However you can still use the stock Arduino bootloader since we usually don't need the alternate flashing port. Everyone here using off-the-shelf Arduino Megas are using the stock bootloader.

You mention that you flashed the bootloader, but you didn't say whether you had flashed the firmware. After you burn the bootloader then flash the latest firmware. After both of those are done then you can try to connect. I don't know if you are having a problem at the firmware stage or the connecting stage.

If you are having problems flashing the firmware, you can try to flash a simple test sketch from the Arduino IDE, something like blink an LED. See if the IDE has problems or not.

For connecting, have you tried the alternate connection method where you connect first via Snoop, and once that has been established then click the Connect button?

Let me know what you find and I will help you out.
I just use a 2-layer board because I don't need to use all the pin of MK20. And the 2-layer board is cheap. Many of my friend is very interesting in this little sound card.Your work is very good, I can only improve a little.I think that the acceleration sound should change with frequency instead of just playing in the original sound. Have you tried this? I am trying to do this, but I have only little time.
Before that, I think I should have perfect hardware first. Light card is useful for tucks as there are always many lights on a truck.This well be a fully new design.
For TCB . I think I have a bad programmer. So the Hex may not be on the TCB. The light don't work. So I have to buy a new one. Thank you for your suggestion.I will tell you if there is any progress.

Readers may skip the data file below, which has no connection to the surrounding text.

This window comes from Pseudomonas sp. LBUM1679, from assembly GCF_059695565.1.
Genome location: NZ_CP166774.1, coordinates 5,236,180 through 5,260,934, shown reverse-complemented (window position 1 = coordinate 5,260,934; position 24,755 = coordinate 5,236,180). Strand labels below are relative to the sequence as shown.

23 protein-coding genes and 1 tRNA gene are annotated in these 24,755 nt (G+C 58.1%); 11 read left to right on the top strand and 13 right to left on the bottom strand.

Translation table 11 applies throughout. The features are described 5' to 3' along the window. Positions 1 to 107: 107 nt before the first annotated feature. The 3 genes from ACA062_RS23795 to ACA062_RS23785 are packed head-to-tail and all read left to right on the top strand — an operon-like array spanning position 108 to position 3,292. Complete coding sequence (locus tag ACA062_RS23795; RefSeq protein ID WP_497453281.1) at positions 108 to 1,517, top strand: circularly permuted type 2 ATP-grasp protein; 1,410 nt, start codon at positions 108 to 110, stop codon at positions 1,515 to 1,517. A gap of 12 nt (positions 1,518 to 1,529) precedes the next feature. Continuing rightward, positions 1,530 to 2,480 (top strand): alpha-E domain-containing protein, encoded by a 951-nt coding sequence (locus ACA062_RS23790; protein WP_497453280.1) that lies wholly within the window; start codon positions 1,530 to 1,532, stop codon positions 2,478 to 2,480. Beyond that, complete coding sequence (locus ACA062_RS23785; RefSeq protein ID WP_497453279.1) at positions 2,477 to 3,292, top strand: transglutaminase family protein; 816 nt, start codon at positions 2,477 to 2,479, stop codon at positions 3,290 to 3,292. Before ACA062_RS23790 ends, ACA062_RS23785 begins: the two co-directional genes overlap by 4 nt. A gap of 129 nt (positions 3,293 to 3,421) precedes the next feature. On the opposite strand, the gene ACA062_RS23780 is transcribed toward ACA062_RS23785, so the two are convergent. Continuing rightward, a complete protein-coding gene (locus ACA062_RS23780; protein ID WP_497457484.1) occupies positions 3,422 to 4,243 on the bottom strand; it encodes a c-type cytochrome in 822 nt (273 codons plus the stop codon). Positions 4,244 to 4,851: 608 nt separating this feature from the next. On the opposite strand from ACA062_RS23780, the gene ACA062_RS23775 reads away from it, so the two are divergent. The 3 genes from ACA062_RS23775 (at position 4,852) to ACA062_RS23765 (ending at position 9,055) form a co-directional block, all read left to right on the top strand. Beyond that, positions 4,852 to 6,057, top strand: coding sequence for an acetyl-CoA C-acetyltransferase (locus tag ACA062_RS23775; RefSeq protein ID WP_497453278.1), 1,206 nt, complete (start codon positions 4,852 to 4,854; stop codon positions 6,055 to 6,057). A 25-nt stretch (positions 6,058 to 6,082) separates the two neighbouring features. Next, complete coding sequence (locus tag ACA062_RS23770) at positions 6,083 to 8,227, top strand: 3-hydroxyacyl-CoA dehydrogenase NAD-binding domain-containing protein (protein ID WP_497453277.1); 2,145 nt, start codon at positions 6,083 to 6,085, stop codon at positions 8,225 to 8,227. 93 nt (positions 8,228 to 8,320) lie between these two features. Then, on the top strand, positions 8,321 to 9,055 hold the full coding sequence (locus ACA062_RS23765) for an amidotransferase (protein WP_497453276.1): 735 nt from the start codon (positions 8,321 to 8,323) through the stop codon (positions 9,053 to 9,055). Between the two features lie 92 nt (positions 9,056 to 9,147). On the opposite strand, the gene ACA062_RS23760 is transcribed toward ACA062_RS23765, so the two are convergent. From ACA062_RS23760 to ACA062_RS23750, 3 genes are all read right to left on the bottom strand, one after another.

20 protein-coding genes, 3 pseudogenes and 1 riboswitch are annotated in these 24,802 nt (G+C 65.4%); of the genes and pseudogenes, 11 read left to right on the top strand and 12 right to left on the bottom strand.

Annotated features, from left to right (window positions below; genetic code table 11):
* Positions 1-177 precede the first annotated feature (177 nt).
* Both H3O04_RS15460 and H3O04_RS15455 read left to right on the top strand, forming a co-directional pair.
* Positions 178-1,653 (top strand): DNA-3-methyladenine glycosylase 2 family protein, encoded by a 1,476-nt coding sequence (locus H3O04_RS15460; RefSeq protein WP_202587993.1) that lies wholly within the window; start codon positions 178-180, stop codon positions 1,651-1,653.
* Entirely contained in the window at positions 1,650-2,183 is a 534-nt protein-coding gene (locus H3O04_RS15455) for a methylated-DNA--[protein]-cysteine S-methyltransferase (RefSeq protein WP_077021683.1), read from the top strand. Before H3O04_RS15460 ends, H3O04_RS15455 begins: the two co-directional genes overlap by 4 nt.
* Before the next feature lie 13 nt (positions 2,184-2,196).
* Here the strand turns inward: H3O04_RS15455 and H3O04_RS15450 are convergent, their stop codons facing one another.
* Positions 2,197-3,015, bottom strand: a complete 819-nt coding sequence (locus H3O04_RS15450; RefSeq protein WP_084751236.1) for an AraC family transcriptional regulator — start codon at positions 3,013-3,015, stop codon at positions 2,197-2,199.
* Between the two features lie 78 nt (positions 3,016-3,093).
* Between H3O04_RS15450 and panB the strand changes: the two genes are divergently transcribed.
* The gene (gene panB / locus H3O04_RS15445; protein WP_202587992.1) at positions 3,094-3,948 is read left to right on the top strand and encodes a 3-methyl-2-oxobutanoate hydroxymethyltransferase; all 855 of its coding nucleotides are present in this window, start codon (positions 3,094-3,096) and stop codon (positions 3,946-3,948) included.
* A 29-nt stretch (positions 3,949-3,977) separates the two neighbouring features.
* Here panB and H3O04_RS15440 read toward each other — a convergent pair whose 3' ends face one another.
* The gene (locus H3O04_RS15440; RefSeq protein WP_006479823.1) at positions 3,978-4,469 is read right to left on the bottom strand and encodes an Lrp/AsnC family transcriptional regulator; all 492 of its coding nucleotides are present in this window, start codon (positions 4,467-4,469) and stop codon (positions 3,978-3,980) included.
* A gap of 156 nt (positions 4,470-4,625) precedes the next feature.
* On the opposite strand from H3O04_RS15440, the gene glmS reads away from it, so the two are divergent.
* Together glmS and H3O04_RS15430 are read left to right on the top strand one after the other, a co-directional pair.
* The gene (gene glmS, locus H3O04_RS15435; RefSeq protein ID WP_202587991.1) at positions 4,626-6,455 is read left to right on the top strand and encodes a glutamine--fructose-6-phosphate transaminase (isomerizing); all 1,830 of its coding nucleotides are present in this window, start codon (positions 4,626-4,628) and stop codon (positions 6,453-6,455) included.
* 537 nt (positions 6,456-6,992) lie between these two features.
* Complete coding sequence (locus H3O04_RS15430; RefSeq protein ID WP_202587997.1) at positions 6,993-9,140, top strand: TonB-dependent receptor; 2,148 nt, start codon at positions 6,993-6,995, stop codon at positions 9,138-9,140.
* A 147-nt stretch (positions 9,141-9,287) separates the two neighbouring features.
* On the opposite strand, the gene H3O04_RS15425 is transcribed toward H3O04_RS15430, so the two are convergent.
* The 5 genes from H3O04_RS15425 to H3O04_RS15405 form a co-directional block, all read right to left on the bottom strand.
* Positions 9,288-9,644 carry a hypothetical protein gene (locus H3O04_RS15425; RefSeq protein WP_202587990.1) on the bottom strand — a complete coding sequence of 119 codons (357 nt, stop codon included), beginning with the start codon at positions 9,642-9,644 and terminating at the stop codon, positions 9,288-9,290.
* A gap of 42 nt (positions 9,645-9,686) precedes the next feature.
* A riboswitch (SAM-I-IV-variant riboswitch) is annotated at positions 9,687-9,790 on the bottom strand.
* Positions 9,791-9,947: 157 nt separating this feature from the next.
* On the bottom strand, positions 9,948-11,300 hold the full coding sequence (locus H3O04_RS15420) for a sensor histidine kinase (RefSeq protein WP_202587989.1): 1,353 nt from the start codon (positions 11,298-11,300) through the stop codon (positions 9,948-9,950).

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Offline LukeZ

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Re: Testing TCB Firmware with Stock Arduino Mega
« Reply #63 on: October 23, 2019, 09:17:58 AM »
I think that the acceleration sound should change with frequency instead of just playing in the original sound. Have you tried this? I am trying to do this, but I have only little time.
I am not sure I understand exactly what you are asking. But I will say, the current audio capabilities of the Teensy do not allow us to speed up or slow down a .wav file. If we want an acceleration sound that sounds faster, we have to create two sound files - one slow, one fast.

Before that, I think I should have perfect hardware first. Light card is useful for tucks as there are always many lights on a truck.This well be a fully new design.
You might also be interested in an earlier project of mine called Open Source Lights (OSL). It is not very sophisticated but it does have a lot of options for lights on cars/trucks. You can read about it here - Open Source Lights - Arduino based RC Light Controller

I think I have a bad programmer. So the Hex may not be on the TCB. The light don't work. So I have to buy a new one. Thank you for your suggestion.I will tell you if there is any progress.
AVRDUDE should tell you (through the IDE or the command line, whichever one you are using) if the burn bootloader failed. But a bad programmer is very often a problem. I have used this one with success (set it to 5v).

It's hard to tell exactly from your picture, but I don't see a USB connector. Did you go with your previous plan of using a separate board for the bootloader chip?
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Offline Wibbly

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Re: Testing TCB Firmware with Stock Arduino Mega
« Reply #64 on: October 25, 2019, 02:34:48 AM »
I recently bought a 2560 off Ebay, did it in a rush, just looked for a cheap one. Having spent hours trying to get a driver that worked, I went back and looked at the listing. I had purchased a board with a 328P chip, not a 340/341. >:(

The board will hook up to the IDE, but will not connect to the OP configuration. Depending on the driver it will either show a blank port field, or it will show one, but when I click on Connect, it just displays 'Disconnected'. It sometimes displays 'Port not Open'.